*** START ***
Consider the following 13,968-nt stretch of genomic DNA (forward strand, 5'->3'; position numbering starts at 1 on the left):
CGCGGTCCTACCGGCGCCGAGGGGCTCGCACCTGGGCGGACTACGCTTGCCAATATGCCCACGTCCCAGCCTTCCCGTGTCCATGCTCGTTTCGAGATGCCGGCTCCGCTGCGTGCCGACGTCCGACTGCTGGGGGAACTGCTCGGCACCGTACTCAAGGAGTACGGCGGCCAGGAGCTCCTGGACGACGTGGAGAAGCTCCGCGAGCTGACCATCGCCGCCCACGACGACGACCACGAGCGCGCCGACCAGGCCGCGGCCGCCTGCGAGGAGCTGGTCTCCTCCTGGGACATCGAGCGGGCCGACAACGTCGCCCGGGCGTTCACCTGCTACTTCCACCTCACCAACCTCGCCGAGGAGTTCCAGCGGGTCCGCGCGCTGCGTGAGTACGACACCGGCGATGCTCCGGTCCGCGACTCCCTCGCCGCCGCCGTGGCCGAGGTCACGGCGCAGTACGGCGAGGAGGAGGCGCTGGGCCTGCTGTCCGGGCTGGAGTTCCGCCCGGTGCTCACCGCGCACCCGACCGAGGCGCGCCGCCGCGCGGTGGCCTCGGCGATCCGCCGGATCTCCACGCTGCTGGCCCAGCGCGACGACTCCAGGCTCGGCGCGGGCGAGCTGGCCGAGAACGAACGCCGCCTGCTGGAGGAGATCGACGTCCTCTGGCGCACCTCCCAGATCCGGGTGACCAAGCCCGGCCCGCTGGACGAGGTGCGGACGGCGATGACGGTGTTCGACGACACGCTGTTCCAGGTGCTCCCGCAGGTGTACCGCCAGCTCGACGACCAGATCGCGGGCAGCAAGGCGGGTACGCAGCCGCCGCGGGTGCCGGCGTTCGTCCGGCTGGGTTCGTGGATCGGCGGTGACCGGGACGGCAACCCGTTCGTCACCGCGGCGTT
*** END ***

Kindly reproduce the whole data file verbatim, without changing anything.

Consider the following 13,968-nt stretch of genomic DNA (forward strand, 5'->3'; position numbering starts at 1 on the left):
CGCGGTCCTACCGGCGCCGAGGGGCTCGCACCTGGGCGGACTACGCTTGCCAATATGCCCACGTCCCAGCCTTCCCGTGTCCATGCTCGTTTCGAGATGCCGGCTCCGCTGCGTGCCGACGTCCGACTGCTGGGGGAACTGCTCGGCACCGTACTCAAGGAGTACGGCGGCCAGGAGCTCCTGGACGACGTGGAGAAGCTCCGCGAGCTGACCATCGCCGCCCACGACGACGACCACGAGCGCGCCGACCAGGCCGCGGCCGCCTGCGAGGAGCTGGTCTCCTCCTGGGACATCGAGCGGGCCGACAACGTCGCCCGGGCGTTCACCTGCTACTTCCACCTCACCAACCTCGCCGAGGAGTTCCAGCGGGTCCGCGCGCTGCGTGAGTACGACACCGGCGATGCTCCGGTCCGCGACTCCCTCGCCGCCGCCGTGGCCGAGGTCACGGCGCAGTACGGCGAGGAGGAGGCGCTGGGCCTGCTGTCCGGGCTGGAGTTCCGCCCGGTGCTCACCGCGCACCCGACCGAGGCGCGCCGCCGCGCGGTGGCCTCGGCGATCCGCCGGATCTCCACGCTGCTGGCCCAGCGCGACGACTCCAGGCTCGGCGCGGGCGAGCTGGCCGAGAACGAACGCCGCCTGCTGGAGGAGATCGACGTCCTCTGGCGCACCTCCCAGATCCGGGTGACCAAGCCCGGCCCGCTGGACGAGGTGCGGACGGCGATGACGGTGTTCGACGACACGCTGTTCCAGGTGCTCCCGCAGGTGTACCGCCAGCTCGACGACCAGATCGCGGGCAGCAAGGCGGGTACGCAGCCGCCGCGGGTGCCGGCGTTCGTCCGGCTGGGTTCGTGGATCGGCGGTGACCGGGACGGCAACCCGTTCGTCACCGCGGCGTT